Eyesight with dementia: Hi Does anyone have... - Care Community

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Eyesight with dementia



Does anyone have experience of their partner not being able to see objects which are directly in front of them? My husband frequently searches for things under his nose. He uses touch to find things. He can see TV OK. Despite having several pairs of glasses none seems to help.


18 Replies

Have you had his eyes checked? It might not be a sight thing though. My husband does this when his brain is at its worst. I say to him, take your pills, put them in his hand but he cannot find the glass of water which is right in front of him. He often cannot find things even though he is looking at them. I think his brain doesn't connect the word which described the thing with the look of it. For example if he cannot find his keys. I will say 'they are on the cupboard'. He will then pick up random things on the cupboard as he cannot remember which are his keys. He can see them, but not recognise them. I think this is part of dementia (but it's probably worth having his eyes tested too)

dreamworld in reply to Hidden

Thanks for this. Yes his eyesight has been tested recently. What you describe is exactly what happens with us. I thought he just wasn't recognising the pattern of what he's looking for but your take is interesting. I tend to pick up the thing and hand it to him now. It's difficult to know how much to do for him. If I get that wrong in his eyes it leads to sulky silence or general mood change.

Hidden in reply to dreamworld

I know just what you mean. It's a very fine line to walk, isn't it. My husband is usually worst at bedtime and he never remembers to clean his teeth. He has a very low immune system so needs clean teeth to stop infections. I have to remind him several times and in the end I take him into the bathroom, put the past on the brush and give it to him. He then gets stroppy and says he is perfectly capable to doing it himself.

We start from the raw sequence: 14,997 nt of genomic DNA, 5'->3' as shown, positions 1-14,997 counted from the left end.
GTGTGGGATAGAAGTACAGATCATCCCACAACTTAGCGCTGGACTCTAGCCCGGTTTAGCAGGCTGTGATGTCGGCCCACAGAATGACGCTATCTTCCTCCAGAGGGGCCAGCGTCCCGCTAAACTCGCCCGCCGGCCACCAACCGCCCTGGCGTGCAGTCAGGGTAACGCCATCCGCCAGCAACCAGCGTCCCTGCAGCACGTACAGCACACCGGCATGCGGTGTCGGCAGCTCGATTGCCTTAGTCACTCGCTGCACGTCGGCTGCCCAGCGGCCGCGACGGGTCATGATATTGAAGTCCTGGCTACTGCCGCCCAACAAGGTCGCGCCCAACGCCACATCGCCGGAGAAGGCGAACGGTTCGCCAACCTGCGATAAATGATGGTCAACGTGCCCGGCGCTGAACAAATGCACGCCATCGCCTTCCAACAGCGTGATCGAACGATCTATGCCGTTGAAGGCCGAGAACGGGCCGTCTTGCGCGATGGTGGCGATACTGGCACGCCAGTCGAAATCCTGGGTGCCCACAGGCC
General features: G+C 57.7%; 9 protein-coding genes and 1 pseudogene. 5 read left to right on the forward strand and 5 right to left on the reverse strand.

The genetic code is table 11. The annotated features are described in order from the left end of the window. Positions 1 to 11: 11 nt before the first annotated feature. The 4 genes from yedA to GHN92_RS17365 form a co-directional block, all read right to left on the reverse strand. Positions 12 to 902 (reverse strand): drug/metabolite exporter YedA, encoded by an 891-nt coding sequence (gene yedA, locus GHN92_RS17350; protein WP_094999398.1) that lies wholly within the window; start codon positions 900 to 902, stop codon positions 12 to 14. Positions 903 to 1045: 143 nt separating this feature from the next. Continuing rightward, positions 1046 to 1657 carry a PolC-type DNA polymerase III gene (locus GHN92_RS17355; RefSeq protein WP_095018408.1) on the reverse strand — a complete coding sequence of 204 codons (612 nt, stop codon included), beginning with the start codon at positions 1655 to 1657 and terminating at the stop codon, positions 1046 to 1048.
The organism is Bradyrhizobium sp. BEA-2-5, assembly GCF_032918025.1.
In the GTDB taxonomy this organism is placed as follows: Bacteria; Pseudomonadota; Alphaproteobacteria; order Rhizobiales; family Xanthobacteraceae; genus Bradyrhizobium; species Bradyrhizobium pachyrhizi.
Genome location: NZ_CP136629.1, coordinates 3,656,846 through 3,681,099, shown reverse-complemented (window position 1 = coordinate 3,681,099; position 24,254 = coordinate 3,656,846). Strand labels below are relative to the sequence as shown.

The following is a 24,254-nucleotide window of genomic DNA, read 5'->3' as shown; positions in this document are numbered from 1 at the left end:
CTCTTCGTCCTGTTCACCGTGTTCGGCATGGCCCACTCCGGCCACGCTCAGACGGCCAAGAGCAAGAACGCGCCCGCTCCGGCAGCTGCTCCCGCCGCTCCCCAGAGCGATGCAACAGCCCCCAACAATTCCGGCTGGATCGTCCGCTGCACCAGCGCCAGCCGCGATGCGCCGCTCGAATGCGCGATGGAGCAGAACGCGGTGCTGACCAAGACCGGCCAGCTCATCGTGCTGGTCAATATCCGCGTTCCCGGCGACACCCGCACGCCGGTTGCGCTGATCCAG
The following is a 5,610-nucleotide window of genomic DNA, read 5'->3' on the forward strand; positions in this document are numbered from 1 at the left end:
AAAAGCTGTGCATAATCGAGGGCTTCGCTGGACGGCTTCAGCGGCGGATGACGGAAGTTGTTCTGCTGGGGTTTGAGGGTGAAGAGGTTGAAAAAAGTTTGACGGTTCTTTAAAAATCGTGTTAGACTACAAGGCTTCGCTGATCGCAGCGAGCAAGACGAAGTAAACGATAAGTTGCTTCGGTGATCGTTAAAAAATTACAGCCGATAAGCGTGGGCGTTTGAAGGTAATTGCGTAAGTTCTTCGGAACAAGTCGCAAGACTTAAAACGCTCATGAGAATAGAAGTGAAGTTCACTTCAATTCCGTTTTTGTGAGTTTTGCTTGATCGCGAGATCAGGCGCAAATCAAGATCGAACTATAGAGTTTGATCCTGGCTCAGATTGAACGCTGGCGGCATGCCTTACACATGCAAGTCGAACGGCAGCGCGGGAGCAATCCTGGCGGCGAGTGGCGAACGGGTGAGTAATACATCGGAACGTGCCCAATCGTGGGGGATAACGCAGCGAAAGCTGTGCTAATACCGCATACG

dreamworld in reply to Hidden

Haha. Yes familiar. He just asked for a cup of tea and has walked off and left it despite 2 reminders. Now looking for something but he can't remember what.


exactly how it is in our house. 'What are you looking for?'. 'I'm looking for the......I'm looking for a........'

My mom has vision problem

She cant see things it doesnt mean her eyesights is weak,she can't concentrate on seeing objects,doctors said thats because of her dementia .before ,when she was walking she was unable to come down the stair cases or she was falling down sometimes she wasn't able to recognise distances

dreamworld in reply to Kathrin87

Thanks Kathrin. Yes my husband is very nervous about stairs and comes down very slowly.

nlsn in reply to Kathrin87

My mum had this problem too, it's one of the symptoms unfortunately. Until you experience it many people think dementia is forgetting things but it's more than that😞

My mum had dementia and when she had her eyes tested we were told her eyes were fine but she couldn't always see things correctly, ie she thought it was raining outside when it wasn't but somehow she thought she saw rain. Judging distances and spatial awareness were difficult too. I think it might be part of the disease.


My grandma lived with us for a number of years when she had dementia and struggled with her vision as well despite regularly visiting the doctors.